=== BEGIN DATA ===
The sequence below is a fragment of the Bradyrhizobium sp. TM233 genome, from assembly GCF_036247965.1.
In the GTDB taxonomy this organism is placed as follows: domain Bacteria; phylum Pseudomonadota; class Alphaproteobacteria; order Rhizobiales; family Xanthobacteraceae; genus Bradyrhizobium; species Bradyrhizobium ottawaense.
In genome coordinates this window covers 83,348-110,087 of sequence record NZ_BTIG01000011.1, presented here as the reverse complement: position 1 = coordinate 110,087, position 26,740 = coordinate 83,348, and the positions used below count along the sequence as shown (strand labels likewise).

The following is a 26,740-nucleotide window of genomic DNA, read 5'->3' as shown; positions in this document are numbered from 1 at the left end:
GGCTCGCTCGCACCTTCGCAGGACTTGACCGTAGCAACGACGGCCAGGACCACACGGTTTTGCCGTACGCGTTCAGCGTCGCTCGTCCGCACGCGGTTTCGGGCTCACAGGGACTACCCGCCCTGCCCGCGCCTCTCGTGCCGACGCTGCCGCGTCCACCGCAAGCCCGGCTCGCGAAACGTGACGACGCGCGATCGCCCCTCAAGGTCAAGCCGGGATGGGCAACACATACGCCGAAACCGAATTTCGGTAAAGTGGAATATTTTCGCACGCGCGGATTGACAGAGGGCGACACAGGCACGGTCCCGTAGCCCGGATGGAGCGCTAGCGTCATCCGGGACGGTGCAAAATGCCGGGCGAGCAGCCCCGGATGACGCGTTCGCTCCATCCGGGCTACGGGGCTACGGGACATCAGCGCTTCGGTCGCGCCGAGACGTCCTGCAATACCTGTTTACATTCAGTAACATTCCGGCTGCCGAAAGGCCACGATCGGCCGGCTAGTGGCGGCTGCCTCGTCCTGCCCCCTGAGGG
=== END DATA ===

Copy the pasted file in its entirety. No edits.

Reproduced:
The sequence below is a fragment of the Bradyrhizobium sp. TM233 genome, from assembly GCF_036247965.1.
In the GTDB taxonomy this organism is placed as follows: domain Bacteria; phylum Pseudomonadota; class Alphaproteobacteria; order Rhizobiales; family Xanthobacteraceae; genus Bradyrhizobium; species Bradyrhizobium ottawaense.
In genome coordinates this window covers 83,348-110,087 of sequence record NZ_BTIG01000011.1, presented here as the reverse complement: position 1 = coordinate 110,087, position 26,740 = coordinate 83,348, and the positions used below count along the sequence as shown (strand labels likewise).

The following is a 26,740-nucleotide window of genomic DNA, read 5'->3' as shown; positions in this document are numbered from 1 at the left end:
GGCTCGCTCGCACCTTCGCAGGACTTGACCGTAGCAACGACGGCCAGGACCACACGGTTTTGCCGTACGCGTTCAGCGTCGCTCGTCCGCACGCGGTTTCGGGCTCACAGGGACTACCCGCCCTGCCCGCGCCTCTCGTGCCGACGCTGCCGCGTCCACCGCAAGCCCGGCTCGCGAAACGTGACGACGCGCGATCGCCCCTCAAGGTCAAGCCGGGATGGGCAACACATACGCCGAAACCGAATTTCGGTAAAGTGGAATATTTTCGCACGCGCGGATTGACAGAGGGCGACACAGGCACGGTCCCGTAGCCCGGATGGAGCGCTAGCGTCATCCGGGACGGTGCAAAATGCCGGGCGAGCAGCCCCGGATGACGCGTTCGCTCCATCCGGGCTACGGGGCTACGGGACATCAGCGCTTCGGTCGCGCCGAGACGTCCTGCAATACCTGTTTACATTCAGTAACATTCCGGCTGCCGAAAGGCCACGATCGGCCGGCTAGTGGCGGCTGCCTCGTCCTGCCCCCTGAGGG